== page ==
Cuba

Cuba willing to drop 10 percent penalty on U.S. dollar exchanges

Cuban Foreign Minister Bruno Rodriguez talks to the press Thursday during the opening of the press room that will be used for the visit of President Barack Obama.
Cuban Foreign Minister Bruno Rodriguez talks to the press Thursday during the opening of the press room that will be used for the visit of President Barack Obama. AP

Cuban Foreign Minister Bruno Rodríguez said Thursday that Cuba had decided to do away with a 10 percent penalty Cuba charges on exchanges of U.S. dollars but only if new U.S. banking measures allow improved Cuban access to the international banking system.

The new rules make it clear U.S. financial institutions will be able to process cash, travelers checks and other U.S. dollar-denominated monetary instruments indirectly presented by Cuban financial institutions and that correspondent accounts at third-country financial institutions used for such Cuban transactions may be denominated in U.S. dollars

Rodríguez said in the next few days Cuba would try to make dollar transfers through third-party banking institutions and if they prove successful and don’t result in sanctions against the banks, Cuba would eliminate the 10 percent surcharge.

Cuba imposed the penalty, the foreign minister said, to compensate Cuban financial institutions for the risks and costs associated with the use of greenbacks. Before the new rules, it was illegal to use U.S. dollars in third-party transactions with Cuba and billions of dollars in fines have been levied against banks over the years.

Only days before President Barack Obama is scheduled to visit Cuba, Rodríguez still found plenty to criticize about the set of regulations that the United States announced Tuesday — although in general he said they were “positive measures and a step in the correct direction.”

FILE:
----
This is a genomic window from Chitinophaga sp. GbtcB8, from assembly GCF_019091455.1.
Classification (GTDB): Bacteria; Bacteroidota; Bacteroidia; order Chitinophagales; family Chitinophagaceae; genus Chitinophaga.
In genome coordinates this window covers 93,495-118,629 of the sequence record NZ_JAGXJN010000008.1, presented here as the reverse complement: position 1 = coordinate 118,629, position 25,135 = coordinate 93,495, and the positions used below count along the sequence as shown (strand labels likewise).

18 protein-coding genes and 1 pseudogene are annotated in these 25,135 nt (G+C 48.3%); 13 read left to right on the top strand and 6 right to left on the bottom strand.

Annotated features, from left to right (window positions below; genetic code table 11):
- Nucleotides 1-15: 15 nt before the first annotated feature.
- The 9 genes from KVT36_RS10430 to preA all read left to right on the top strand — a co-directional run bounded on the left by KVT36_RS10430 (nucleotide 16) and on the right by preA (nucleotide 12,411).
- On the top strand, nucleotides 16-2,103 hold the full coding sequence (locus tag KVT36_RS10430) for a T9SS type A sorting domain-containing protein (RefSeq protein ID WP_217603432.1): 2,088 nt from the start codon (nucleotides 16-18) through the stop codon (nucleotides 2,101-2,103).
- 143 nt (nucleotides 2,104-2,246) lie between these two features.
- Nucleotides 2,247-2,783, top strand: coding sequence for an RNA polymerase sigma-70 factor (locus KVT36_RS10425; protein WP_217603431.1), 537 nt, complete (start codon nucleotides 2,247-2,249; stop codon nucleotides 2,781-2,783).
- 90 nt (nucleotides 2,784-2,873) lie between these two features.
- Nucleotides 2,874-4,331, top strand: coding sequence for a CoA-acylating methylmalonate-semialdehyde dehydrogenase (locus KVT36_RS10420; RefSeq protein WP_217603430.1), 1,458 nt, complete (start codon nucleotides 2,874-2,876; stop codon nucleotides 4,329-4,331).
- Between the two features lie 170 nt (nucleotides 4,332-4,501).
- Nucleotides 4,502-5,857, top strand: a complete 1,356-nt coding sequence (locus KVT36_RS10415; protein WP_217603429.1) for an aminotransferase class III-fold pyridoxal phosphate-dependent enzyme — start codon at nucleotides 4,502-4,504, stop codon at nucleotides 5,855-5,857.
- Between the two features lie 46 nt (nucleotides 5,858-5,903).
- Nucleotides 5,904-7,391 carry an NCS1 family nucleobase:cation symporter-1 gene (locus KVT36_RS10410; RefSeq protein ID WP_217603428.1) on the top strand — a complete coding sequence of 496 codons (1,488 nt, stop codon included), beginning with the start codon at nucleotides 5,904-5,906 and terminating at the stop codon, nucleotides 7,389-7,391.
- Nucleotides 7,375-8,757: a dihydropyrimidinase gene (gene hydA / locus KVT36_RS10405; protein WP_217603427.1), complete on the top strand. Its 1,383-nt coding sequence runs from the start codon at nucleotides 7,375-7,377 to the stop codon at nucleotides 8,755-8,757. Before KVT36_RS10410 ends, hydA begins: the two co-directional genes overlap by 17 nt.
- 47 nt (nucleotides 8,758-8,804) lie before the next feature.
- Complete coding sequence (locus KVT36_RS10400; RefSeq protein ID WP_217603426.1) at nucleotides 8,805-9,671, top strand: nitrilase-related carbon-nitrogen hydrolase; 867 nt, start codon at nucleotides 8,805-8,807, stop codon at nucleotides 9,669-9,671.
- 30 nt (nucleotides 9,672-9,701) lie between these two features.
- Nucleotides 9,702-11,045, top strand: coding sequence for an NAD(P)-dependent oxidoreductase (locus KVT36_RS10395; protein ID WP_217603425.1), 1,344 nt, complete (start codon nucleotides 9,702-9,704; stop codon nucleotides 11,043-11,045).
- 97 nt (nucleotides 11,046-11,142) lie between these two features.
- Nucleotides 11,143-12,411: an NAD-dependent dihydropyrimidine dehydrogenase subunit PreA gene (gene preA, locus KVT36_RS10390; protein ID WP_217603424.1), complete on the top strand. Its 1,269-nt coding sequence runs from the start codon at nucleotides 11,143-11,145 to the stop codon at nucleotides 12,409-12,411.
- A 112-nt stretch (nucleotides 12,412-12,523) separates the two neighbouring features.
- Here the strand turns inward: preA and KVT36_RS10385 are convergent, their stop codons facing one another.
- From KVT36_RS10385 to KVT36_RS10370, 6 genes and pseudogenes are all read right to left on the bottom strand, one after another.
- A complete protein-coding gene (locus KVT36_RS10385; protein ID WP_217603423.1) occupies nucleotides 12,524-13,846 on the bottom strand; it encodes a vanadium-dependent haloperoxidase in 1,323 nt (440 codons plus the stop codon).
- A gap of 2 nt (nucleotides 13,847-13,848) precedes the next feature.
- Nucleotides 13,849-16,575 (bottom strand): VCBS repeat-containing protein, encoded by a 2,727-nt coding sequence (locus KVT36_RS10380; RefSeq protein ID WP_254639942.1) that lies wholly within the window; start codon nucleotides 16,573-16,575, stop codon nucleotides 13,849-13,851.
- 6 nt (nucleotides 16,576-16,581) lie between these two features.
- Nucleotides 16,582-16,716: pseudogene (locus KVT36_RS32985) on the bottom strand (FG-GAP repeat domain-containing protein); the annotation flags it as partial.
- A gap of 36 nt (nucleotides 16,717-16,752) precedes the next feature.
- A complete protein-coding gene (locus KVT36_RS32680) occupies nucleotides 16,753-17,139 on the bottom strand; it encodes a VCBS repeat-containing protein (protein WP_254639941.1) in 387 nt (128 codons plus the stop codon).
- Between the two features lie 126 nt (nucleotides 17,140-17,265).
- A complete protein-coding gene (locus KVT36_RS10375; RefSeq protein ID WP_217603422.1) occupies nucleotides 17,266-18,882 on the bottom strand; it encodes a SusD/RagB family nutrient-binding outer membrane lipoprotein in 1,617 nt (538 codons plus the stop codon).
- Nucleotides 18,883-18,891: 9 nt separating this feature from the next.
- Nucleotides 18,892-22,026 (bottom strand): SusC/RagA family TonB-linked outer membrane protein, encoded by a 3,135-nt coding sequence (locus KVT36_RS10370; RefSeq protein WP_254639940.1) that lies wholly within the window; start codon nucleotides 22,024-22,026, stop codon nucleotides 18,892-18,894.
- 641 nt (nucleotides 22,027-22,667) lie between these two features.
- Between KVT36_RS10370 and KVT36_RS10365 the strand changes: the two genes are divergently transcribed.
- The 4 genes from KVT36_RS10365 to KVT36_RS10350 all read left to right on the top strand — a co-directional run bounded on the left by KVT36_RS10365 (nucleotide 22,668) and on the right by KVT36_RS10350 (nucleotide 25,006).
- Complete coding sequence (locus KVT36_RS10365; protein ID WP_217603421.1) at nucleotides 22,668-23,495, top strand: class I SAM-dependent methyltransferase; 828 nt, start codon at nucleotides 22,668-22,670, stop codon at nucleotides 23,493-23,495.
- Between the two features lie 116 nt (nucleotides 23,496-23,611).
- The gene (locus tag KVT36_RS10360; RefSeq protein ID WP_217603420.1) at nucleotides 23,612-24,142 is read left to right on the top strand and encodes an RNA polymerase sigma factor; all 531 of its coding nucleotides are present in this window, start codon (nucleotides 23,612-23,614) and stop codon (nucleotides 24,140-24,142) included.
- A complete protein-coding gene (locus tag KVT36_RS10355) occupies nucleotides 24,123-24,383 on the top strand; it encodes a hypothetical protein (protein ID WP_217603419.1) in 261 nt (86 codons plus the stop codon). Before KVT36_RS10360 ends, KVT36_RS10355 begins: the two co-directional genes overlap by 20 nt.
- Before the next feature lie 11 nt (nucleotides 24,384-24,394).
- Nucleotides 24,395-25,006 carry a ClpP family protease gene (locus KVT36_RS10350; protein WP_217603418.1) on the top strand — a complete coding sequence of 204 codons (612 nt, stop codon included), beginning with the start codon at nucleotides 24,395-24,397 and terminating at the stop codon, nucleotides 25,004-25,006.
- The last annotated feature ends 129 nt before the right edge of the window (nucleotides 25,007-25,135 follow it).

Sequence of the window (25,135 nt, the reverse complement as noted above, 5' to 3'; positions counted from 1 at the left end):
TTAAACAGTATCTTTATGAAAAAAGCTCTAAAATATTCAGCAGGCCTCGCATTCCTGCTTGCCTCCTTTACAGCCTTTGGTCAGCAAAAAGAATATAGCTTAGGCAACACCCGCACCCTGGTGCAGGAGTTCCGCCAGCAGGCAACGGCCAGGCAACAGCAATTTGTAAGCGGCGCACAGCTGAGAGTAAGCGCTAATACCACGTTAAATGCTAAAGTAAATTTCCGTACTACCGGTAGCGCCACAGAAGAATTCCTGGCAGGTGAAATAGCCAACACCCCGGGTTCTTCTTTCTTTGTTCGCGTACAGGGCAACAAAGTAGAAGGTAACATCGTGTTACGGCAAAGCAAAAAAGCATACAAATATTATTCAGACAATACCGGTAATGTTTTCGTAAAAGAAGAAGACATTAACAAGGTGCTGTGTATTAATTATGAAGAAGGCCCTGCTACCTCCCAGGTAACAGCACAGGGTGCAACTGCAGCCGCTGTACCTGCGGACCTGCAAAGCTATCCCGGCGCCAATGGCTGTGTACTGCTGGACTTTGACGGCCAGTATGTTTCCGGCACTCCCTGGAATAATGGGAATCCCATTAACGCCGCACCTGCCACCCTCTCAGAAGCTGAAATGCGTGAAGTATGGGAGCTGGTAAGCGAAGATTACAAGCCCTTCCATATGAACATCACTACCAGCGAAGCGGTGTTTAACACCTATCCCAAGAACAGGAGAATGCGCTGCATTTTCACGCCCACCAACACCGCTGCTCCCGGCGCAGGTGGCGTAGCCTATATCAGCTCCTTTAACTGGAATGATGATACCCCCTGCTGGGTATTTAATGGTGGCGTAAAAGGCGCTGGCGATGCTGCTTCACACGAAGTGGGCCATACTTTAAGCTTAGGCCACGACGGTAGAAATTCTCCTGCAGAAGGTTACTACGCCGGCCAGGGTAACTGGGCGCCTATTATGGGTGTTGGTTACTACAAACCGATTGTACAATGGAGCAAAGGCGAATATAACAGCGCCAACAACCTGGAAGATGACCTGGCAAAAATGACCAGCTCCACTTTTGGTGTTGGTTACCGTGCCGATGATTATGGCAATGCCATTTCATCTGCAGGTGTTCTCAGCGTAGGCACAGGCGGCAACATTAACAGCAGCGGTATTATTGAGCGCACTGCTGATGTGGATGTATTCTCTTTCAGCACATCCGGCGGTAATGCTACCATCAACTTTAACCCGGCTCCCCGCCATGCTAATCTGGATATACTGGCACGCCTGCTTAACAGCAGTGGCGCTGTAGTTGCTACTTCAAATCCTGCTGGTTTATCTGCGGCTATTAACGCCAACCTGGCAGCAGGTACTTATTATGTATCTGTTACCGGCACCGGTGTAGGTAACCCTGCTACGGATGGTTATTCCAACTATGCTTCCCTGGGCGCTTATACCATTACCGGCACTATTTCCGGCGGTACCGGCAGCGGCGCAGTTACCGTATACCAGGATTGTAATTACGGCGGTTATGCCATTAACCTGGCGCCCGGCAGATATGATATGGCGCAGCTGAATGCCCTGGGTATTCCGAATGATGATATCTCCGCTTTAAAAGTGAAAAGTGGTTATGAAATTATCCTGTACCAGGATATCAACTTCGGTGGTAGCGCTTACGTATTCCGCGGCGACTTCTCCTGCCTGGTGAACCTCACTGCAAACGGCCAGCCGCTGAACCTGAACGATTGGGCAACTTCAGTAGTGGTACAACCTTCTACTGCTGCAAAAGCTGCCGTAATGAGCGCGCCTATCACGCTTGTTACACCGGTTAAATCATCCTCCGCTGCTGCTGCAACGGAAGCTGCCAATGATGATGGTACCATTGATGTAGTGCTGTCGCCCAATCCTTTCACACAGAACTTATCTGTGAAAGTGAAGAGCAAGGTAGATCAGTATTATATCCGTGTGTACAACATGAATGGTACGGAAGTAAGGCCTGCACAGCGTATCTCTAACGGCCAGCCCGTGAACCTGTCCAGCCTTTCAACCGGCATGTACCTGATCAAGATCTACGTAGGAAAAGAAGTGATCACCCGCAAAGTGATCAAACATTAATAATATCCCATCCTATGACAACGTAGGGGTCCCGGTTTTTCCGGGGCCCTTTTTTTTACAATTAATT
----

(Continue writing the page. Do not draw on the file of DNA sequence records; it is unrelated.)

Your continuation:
Previous regulations announced by the United States since the Dec. 17, 2014, rapprochement between the two countries, he said, had little impact on lessening the effects of the embargo.

But he said it appeared some of the banking changes were “significant,” as well as a measure allowing Americans to make individual people-to-people trips to the island rather than just traveling in organized groups.

He pointed out, however, that Americans still can’t travel freely to Cuba — and they still have to keep records of their expenses and activities on their people-to-people trips. “Why keep this absurd prohibition? What about the civil rights of American citizens?” he asked.

A new rule that allows American ships to call on Cuba, drop off cargo and then continue or their routes with cargo for other destinations, he said, is a “measure that doesn’t benefit Cuba but U.S. vessels.”

Rodríguez also wasn’t impressed by a rule change that says Cuban athletes, artists, performers and others, who are in the United States in non-immigrant status, can be hired and paid by U.S. companies as long as no additional payments are made to the Cuban government and the workers aren’t subject to any special tax assessments in Cuba. Rodríguez said that means they wouldn’t be able to satisfy their Cuban tax obligations and such workers would be forced into an “illegal situation.”

He also scoffed at a new rule that allows Americans to legally consume Cuban products such as rum or smoke Cuban cigars when they are in the Bahamas or Mexico, for example. Technically, Americans should have declined rum and cigars in third countries under an old regulation, but few were aware of the prohibition.

Americans still can’t purchase such Cuban products abroad and bring them back to the United States, although they are allowed to bring back $100 worth of tobacco and alcoholic products if they purchase them directly in Cuba.

The Obama administration has emphasized that the changes it is making to loosen the embargo, which only Congress can lift, are designed to benefit and empower the Cuban people. Many of the new measures are aimed at helping Cuban cuentapropistas, or the self-employed, with their fledgling businesses.

“If the United States government wants to benefit the Cuban people, lift the the blockade,” Rodríguez said. “The Cuban people have empowered themselves for decades.”

Even though Obama will make a historic visit to Cuba starting Sunday, Rodríguez said that there are still “great differences [between the two countries] related to national sovereignty, profound differences in relation to the preservation of peace, of international security,” and policy toward Venezuela.

But he said the president would be welcomed by the government and the Cuban people with “the hospitality that distinguishes Cuba and the hospitality a head of state merits.”

He noted that Obama will have an opportunity to speak directly to the Cuban people during a speech Tuesday morning at the Gran Teatro Alicia Alonso in Havana and said that it would be broadcast live on Cuban television.

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